CHARLESTON, SC (WCSC) - Student loan debt is at the center of a nationwide debate. The battle could soon impact students and the degrees they can earn right here in the Lowcountry.
The Obama administration is looking to help lower student debt by tightening rules at career focused colleges. The Art Institute of Charleston is one of them.
"I believe that it not only just limits choice but it also limits creativity," said Elliot Carlyle, a student studying fashion retail management at the Art Institute of Charleston.
Students and staff at the Art Institute are saying "no" to proposed guidelines of the Gainful Employment rule.
Culinary arts student Vanessa Matonis said, "I'm very passionate about culinary arts, so to be able to pursue that is very important to me and to learn about it and then to further my career later."
Proposed changes to the federal rule focuses on colleges like the Art Institute; colleges where students get to learn a creative trade.
The schools would be rated on loan repayment rates of graduates, specifically each student's debt to income ratio, based on what they earn after graduation.
Todd Cunningham, president of the Art Institute of Charleston said, "Many of the students that attend here at the Art Institute of Charleston attend so via student loans.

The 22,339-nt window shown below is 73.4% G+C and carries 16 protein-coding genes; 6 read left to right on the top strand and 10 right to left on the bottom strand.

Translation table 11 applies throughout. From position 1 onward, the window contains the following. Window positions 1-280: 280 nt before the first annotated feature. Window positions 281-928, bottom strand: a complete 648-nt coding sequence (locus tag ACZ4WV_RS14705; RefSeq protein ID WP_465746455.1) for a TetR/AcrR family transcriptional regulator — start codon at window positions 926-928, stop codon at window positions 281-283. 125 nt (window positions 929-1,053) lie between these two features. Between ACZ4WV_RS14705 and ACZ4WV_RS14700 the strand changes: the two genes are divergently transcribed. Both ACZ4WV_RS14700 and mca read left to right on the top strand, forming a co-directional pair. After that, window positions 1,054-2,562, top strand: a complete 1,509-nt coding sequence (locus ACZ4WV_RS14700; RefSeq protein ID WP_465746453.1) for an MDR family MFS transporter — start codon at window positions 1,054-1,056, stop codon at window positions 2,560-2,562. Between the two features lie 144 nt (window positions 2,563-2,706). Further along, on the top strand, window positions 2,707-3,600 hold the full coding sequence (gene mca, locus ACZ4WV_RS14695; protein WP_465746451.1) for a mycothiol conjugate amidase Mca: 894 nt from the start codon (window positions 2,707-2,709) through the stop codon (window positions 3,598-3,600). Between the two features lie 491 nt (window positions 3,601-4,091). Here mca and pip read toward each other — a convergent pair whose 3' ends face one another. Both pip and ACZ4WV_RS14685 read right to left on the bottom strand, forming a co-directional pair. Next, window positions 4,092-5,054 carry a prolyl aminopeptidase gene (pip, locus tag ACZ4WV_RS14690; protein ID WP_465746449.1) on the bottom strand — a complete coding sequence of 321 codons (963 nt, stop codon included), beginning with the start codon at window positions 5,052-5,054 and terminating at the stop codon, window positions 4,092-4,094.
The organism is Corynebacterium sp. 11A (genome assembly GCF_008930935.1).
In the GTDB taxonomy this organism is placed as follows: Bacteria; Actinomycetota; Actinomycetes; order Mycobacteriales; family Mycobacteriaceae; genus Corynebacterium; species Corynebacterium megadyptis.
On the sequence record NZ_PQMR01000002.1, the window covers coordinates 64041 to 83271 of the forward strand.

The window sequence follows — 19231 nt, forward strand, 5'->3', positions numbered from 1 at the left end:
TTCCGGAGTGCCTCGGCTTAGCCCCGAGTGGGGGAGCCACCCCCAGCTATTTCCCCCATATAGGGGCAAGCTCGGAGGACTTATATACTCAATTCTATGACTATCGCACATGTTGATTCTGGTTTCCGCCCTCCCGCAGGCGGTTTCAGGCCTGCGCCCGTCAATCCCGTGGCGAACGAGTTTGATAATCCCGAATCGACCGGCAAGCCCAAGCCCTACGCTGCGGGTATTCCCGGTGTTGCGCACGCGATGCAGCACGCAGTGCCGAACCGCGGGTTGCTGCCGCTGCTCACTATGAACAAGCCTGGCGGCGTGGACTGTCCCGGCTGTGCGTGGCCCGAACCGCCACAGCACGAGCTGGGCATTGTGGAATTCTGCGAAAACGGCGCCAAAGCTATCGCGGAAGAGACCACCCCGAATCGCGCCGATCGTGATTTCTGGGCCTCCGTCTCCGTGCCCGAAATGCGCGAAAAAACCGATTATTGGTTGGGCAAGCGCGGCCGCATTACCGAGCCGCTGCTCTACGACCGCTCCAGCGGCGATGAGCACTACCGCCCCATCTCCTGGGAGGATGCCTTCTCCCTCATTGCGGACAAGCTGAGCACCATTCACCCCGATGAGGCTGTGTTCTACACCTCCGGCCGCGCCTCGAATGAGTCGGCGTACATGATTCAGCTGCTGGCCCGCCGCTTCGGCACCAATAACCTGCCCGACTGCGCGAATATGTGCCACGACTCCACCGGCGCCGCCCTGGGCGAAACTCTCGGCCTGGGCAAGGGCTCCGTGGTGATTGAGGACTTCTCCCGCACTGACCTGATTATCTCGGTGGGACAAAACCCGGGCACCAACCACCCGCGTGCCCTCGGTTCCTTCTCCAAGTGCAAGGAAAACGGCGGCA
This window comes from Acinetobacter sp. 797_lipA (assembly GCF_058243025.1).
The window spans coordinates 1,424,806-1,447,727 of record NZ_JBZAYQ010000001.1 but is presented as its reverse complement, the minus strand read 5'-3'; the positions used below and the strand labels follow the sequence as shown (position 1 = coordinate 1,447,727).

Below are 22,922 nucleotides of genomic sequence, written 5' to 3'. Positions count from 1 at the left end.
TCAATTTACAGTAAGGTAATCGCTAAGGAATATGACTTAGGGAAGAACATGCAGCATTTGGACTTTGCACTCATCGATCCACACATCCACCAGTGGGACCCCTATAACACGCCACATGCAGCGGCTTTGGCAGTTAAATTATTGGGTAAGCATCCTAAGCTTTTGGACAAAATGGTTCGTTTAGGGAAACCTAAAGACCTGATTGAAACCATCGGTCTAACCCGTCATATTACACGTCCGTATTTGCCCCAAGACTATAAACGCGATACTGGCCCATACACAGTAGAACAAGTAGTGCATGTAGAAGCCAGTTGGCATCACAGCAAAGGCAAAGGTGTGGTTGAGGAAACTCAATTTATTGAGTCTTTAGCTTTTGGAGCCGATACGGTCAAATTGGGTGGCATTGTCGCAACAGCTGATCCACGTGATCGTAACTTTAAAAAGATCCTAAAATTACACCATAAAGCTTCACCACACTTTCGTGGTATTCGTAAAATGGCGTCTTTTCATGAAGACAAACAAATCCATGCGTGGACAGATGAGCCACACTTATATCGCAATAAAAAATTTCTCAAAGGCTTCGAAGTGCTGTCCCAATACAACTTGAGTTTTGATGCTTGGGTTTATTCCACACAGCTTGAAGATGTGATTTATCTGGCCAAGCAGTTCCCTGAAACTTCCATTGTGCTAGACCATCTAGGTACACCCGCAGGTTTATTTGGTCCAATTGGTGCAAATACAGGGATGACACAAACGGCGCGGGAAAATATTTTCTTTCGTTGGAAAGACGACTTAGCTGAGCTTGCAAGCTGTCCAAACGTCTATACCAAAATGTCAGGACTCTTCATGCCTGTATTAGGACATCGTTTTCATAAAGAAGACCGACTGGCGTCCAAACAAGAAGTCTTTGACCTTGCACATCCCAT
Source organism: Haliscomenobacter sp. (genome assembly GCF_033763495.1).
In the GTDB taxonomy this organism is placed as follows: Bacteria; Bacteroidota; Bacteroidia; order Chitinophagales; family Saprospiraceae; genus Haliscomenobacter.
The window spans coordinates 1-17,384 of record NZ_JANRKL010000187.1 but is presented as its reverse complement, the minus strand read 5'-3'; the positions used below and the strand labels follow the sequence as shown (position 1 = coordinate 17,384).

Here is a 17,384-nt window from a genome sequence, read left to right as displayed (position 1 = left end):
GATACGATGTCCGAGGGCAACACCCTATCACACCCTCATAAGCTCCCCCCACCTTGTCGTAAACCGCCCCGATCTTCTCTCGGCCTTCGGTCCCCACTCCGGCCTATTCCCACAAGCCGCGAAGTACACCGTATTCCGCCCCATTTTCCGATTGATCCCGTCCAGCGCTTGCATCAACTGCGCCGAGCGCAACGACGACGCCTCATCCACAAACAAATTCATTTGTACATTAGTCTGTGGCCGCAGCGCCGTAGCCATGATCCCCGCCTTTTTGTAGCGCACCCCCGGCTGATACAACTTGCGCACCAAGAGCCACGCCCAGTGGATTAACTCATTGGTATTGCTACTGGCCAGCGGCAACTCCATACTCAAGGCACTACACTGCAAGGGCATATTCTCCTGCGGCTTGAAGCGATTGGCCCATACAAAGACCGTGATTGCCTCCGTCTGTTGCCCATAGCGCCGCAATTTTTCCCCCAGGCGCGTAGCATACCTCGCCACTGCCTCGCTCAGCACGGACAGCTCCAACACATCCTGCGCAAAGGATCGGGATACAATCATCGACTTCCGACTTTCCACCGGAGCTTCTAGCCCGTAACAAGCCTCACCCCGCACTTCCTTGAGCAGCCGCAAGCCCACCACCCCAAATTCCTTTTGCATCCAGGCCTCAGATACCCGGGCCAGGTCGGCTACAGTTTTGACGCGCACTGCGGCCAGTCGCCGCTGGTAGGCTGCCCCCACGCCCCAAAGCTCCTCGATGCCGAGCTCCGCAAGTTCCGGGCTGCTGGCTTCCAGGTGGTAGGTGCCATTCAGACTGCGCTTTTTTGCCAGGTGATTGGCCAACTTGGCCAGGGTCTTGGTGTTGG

"Federal student aid for students could also be cut if the school doesn't meet the proposed debt to income guidelines.
"Unfortunately if this rule goes into effect in its current form, many of the programs could be curtailed or eliminated," Cunningham said.
Cunningham says students across the nation would suffer.
"Probably about a million students could be affected who are pursuing degrees in these programs," Cunningham said.
Students at career-focused schools like the Art Institute make up only 13% of higher education students but are responsible for nearly half of all college loan defaults.
"I want to be a photographer. I have 28 years to the military so now it's me time," photography student Stan Shillingburg said.
Shillingburg says the Obama administration should focus on teaching students about debt.
"Do they really have an active eye of the job market, do they really understand what they're income is going to be and are they willing to take that risk," Shillingburg said.
"It's a lot of money. These schools they are great but they are very expensive and with that comes loans and you need to be prepared to work and pay those back off when you graduate," interior design student Taylor Hipwell said.
Eighteeen programs are offered at the Art Institute of Charleston. Right now Cunningham doesn't know which or if any of those programs would be cut if the changes go through.
Public comment on this change to the Gainful Employment rule ends on May 26th. A final decision could be made as early as July.